Linah J. Kamuren, Kamara E., Ntabo M.


It is estimated that 23% of the girls in secondary schools in Kenya drop out of school each year as a result of teenage pregnancy. Findings of the Kenya Aids Indicator Survey of 2007 indicate that the HIV and STI prevalence rate is 7 for Rift Valley province, that is, 7 out of every 1000 people have HIV and STI. The drop-out rate for girls in Uasin Gishu district is 2.1% while that of boys’ stands at 2.4%, according to Uasin Gishu development plan 2002 -2007. This is attributed to factors such as HIV, STIs and teenage pregnancies among others. In response to the rising number of HIV, STIs and teenage pregnancies and the resultant dropout rates in schools, the Ministry of Education intended to introduce sex education in secondary schools in Kenya to create awareness on the consequences of sex abuse in order to reduce school dropout rate on teenage pregnancies and STIs related infections. Debates on introduction of Sex Education in schools rages on and a lot of studies have been done on the pros and cons of this. But the opinion of children has not been sought. However, the intentions of the ministry were not realized because religious groups opposed it. In African indigenous culture, children are not consulted in decision making, but according to the United Nations Convention of 1989, children have a right to access information, participate and take responsibility in the society. Hence, need to seek their views. Therefore, this study sought to find out the perception of secondary school students on the need for sex education in secondary schools in Eldoret municipality, Kenya. Perceptions are vital since they shape students behaviour and attitudes towards their sexuality as well as morality. The research design for this study was a cross sectional descriptive survey aimed at collecting qualitative and quantitative primary data from students on their perceptions on the need for sex education. This was done through structured questionnaires and focus group discussions. A sample of 325 students was obtained through stratified and simple random sampling. The findings of the study showed that 53% of the students perceived the need to introduce of Sex Education in schools and so the idea is perhaps worth revisiting. The researcher therefore concludes that many students’ perceptions’ towards introduction of sex education in secondary schools is positive.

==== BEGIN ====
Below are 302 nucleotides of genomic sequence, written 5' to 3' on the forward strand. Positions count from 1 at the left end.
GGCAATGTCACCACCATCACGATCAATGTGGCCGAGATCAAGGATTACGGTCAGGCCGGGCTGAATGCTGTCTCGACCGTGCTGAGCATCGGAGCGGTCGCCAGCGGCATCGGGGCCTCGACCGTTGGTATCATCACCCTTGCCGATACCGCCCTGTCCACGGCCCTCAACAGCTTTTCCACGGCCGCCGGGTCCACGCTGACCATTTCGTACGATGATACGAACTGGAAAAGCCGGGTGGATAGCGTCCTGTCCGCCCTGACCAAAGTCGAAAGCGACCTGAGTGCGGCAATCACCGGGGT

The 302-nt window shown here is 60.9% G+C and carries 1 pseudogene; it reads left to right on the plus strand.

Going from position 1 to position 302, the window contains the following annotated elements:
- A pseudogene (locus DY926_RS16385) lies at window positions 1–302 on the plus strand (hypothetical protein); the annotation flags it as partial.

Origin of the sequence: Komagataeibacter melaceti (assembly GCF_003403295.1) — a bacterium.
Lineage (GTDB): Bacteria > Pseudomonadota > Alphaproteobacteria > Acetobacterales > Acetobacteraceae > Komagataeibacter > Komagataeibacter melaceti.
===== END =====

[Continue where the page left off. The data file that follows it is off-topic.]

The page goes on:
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perceptions, students, secondary schools, sex education


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